Jeb admits lobbying HHS for the waiver, but denies talking to Secretary Heckler -- and denies as well the charge that his call won the HHS exemption. "I just asked that IMC get a fair hearing," said later. After the IMC scandal broke in 1987, Heckler left the country, having been appointed U.S. ambassador to Ireland, a post she held until 1989. (Heckler is now a private citizen living in Virginia. We left a detailed message with her secretary, outlining our questions, but she declined to respond.)

In any case, the highly unusual waiver by federal officials allowed IMCs Medicare patient load to swell -- to 80 percent -- and the money poured in. At its height in 1986, IMC was collecting over $30 million a month in Medicare payments; in all, the company would collect $1 billion from Medicare. (Jeb would not discuss the IMC affair with Mother Jones. But in an opinion piece he wrote for the Miami Herald last May, he insisted that he had worked hard for IMC, looking for real-estate deals, and had earned his $75,000 in commissions. While acknowledging making a telephone call to one of Heckler's assistants on IMC Is behalf, he claimed the waiver was not granted on his account. The allegation of a connection, Jeb wrote, "is unfair and untrue.")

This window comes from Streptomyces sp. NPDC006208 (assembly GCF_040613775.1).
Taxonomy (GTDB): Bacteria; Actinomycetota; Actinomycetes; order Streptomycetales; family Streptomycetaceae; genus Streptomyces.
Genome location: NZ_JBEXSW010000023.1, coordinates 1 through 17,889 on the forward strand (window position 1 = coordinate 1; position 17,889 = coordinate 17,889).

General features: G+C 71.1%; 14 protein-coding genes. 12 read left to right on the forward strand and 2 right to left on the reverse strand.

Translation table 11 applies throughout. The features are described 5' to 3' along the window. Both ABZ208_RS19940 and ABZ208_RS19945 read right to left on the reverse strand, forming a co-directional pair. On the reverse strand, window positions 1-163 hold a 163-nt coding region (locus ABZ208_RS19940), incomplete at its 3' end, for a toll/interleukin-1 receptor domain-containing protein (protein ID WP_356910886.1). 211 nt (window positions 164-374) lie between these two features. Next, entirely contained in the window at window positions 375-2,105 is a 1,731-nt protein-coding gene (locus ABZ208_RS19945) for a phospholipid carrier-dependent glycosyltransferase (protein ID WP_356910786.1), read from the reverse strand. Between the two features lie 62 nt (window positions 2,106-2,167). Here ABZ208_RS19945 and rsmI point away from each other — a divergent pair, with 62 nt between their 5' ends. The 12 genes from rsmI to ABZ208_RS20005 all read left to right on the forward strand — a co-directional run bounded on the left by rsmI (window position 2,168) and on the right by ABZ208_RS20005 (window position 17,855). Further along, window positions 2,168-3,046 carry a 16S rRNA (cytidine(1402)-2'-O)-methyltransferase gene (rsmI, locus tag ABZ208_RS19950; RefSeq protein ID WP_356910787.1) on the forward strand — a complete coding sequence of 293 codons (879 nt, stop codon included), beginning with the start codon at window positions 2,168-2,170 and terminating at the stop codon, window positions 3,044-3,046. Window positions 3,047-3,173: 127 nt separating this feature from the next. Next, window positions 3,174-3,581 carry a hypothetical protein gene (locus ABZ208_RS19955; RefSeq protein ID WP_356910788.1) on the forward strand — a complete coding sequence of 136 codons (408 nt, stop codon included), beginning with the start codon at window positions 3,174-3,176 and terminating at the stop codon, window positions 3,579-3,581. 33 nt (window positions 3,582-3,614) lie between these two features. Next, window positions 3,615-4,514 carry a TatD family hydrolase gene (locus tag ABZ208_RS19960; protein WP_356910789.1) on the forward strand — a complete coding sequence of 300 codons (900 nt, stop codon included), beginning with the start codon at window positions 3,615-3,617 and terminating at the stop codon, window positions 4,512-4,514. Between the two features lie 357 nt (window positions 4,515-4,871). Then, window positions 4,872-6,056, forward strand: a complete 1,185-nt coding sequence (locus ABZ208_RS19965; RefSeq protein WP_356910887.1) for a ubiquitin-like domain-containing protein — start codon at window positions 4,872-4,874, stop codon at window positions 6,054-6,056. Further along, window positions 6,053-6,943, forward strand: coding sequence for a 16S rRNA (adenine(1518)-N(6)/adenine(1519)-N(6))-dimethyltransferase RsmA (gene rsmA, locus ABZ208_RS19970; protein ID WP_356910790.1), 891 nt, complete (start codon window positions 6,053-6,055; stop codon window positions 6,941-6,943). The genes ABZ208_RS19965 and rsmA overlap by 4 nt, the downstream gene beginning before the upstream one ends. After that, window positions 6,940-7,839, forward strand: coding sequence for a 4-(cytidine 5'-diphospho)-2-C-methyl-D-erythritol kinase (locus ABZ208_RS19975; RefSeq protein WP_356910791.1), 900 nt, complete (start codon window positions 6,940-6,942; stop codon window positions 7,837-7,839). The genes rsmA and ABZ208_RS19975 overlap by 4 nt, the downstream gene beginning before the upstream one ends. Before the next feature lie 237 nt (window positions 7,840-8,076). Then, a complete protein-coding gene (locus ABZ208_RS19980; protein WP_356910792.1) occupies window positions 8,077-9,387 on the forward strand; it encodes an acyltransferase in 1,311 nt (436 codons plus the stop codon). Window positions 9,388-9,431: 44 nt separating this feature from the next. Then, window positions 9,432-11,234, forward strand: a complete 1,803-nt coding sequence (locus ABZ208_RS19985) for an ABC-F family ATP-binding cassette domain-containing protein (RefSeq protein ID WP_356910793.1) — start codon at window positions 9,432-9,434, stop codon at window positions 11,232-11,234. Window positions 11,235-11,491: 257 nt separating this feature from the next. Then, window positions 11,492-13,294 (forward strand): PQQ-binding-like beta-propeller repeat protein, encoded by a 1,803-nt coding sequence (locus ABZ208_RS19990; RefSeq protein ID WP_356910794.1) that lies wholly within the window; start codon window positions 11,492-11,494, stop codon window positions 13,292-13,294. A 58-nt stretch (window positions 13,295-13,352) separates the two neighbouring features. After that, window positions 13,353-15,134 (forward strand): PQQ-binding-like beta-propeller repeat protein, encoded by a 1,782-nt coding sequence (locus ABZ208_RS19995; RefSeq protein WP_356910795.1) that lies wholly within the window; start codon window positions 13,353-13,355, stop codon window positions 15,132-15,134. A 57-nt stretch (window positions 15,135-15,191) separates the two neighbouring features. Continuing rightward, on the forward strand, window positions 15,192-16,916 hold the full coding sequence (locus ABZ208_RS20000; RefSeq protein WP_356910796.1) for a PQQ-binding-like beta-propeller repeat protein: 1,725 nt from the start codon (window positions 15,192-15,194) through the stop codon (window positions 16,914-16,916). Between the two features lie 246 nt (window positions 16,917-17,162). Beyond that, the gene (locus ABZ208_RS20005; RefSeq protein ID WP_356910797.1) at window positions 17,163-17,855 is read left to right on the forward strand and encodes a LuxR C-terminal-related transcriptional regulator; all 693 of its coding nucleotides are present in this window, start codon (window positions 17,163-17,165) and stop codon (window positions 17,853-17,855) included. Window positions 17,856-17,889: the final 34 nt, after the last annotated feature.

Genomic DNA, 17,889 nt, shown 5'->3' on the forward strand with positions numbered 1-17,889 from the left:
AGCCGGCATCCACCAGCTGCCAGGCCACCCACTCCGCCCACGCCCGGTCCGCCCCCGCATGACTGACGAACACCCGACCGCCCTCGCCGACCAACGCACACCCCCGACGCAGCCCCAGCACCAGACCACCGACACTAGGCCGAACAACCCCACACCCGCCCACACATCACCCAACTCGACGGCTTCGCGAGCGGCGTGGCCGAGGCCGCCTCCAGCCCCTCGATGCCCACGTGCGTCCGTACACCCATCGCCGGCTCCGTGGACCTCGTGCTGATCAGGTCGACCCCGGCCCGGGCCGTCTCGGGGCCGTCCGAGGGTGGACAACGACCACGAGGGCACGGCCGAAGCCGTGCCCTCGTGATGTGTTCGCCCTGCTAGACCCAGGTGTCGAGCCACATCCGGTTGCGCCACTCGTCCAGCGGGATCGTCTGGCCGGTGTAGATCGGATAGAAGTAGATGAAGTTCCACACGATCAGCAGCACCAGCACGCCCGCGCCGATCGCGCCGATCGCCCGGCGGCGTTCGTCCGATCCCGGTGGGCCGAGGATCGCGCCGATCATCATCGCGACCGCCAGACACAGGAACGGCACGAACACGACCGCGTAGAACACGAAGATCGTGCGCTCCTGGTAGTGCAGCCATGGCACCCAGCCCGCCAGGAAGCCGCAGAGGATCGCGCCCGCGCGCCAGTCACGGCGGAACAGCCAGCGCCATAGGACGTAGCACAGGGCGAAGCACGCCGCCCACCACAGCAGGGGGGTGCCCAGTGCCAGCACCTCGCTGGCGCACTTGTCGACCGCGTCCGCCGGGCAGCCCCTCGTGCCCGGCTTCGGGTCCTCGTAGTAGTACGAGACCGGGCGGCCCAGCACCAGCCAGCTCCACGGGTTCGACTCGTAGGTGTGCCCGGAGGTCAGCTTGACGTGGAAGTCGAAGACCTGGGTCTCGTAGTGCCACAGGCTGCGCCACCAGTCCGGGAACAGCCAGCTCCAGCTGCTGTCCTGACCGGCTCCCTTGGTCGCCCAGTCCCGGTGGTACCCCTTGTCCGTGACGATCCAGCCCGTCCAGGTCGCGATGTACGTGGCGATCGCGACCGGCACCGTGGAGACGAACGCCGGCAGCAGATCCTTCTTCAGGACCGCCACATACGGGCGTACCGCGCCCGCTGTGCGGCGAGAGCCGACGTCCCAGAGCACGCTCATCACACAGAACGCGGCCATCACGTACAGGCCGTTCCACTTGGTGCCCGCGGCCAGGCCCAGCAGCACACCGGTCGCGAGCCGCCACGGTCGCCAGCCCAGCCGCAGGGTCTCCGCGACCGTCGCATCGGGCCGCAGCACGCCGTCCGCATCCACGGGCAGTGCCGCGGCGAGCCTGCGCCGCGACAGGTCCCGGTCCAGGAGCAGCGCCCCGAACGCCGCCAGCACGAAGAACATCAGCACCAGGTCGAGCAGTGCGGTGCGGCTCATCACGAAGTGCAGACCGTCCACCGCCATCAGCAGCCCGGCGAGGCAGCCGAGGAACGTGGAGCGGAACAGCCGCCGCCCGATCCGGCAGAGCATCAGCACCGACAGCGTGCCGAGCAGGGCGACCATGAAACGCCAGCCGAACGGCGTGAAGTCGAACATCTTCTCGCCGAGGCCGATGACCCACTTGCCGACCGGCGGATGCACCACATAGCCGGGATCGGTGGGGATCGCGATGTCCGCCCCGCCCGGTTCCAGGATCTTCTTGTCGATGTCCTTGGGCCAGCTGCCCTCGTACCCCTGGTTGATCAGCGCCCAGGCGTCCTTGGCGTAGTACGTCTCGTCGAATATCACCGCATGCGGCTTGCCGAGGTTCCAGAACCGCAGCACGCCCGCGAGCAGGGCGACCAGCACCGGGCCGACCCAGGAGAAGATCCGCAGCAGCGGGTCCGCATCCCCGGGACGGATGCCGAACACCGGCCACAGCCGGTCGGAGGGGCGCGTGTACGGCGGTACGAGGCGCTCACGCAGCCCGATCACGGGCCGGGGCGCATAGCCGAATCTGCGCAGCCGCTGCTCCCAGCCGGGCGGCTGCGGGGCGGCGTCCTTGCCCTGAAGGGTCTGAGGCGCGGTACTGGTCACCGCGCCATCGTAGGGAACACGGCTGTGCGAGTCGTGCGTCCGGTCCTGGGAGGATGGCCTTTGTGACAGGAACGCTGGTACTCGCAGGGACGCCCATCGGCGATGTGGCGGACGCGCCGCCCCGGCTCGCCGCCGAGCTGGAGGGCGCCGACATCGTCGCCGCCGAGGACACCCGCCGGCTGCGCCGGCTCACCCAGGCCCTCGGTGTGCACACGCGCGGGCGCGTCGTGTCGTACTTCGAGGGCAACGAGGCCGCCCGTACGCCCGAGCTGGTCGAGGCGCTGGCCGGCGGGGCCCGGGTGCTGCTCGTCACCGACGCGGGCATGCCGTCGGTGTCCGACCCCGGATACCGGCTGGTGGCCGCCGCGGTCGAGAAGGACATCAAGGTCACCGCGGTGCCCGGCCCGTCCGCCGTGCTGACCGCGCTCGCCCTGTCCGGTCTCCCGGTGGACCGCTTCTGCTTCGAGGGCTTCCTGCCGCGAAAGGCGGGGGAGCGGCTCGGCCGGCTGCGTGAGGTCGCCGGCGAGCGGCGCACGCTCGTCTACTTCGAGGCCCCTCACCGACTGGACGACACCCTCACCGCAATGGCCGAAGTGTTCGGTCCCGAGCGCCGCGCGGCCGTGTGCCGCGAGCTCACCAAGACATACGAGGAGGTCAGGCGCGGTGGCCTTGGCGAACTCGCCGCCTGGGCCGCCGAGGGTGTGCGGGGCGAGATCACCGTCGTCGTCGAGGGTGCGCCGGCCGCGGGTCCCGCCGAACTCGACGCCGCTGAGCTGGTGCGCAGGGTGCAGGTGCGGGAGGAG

Despite Jeb's involvement, trouble began brewing for IMC when a low-level HHS special agent in Miami, Leon Weinstein, discovered that Recarey was defrauding Medicare through overcharges, false invoicing, and outright embezzlement. Weinstein had been following Recarey's activities since 1977, and as early as 1983 he believed he had enough information to put together a case. However, he found his HHS superiors less than receptive; they took no action on Weinstein's information. Had it been up to HHS, Recarey would still be running his Medicare racket. But by chance, the now-disbanded U.S. Miami Organized Crime Strike Force was also investigating Recarey. (Recarey was bribing union officials in order to get them to sign workers up as patients at IMC, apparently so that IMC could meet its reduced non-Medicare patient requirements of 20 percent.) "We didn't know anything about the HHS investigation," former Organized Crime Strike Force special attorney Joe DeMaria says. "Recarey was bribing union officials.... But HHS never contacted us or told us anything."